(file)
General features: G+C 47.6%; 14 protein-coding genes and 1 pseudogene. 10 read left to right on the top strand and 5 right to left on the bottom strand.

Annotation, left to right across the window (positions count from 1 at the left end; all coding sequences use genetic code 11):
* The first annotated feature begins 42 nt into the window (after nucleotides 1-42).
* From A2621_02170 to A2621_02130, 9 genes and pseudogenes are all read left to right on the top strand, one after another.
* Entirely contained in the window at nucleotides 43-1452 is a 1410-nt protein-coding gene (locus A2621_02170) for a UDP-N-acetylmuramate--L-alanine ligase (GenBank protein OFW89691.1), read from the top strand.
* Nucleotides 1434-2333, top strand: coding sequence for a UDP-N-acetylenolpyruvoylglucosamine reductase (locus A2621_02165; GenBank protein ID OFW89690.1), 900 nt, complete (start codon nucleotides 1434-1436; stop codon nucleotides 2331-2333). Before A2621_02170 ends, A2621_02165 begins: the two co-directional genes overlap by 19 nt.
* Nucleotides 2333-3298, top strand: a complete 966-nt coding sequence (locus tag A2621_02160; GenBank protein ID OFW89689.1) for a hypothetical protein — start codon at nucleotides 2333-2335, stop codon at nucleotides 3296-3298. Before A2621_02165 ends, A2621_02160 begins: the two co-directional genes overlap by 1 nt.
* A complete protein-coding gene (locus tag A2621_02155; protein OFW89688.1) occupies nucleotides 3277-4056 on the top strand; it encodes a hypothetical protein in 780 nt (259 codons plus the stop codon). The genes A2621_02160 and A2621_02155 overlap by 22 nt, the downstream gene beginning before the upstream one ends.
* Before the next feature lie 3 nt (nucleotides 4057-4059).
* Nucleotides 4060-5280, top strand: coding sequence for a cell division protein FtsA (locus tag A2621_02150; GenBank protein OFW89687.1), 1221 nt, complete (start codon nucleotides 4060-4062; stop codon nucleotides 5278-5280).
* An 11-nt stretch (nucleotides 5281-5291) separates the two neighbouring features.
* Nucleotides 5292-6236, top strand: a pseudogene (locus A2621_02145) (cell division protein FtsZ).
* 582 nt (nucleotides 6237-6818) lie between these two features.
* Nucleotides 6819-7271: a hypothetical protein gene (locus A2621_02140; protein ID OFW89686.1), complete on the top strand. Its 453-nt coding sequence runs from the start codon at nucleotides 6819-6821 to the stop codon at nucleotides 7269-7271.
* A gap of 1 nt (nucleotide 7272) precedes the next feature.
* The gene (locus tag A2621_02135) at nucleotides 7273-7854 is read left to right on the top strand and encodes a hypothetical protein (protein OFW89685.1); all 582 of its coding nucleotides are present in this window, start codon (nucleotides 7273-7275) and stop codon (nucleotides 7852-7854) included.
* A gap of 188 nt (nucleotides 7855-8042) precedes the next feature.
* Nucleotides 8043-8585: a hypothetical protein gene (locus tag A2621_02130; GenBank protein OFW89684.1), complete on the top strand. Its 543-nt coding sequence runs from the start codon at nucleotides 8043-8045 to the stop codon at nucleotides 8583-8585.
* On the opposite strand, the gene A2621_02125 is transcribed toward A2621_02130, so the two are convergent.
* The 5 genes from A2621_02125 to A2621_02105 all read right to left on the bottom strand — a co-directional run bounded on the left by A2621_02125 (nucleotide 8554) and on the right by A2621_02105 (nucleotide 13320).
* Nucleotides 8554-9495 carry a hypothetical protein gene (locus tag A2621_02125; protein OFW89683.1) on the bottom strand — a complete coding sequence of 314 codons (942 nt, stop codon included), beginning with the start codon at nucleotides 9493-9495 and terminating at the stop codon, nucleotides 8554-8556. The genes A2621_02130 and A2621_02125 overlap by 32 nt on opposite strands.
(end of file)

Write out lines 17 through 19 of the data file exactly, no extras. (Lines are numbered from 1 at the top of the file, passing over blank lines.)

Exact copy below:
* A gap of 188 nt (nucleotides 7855-8042) precedes the next feature.
* Nucleotides 8043-8585: a hypothetical protein gene (locus tag A2621_02130; GenBank protein OFW89684.1), complete on the top strand. Its 543-nt coding sequence runs from the start codon at nucleotides 8043-8045 to the stop codon at nucleotides 8583-8585.
* On the opposite strand, the gene A2621_02125 is transcribed toward A2621_02130, so the two are convergent.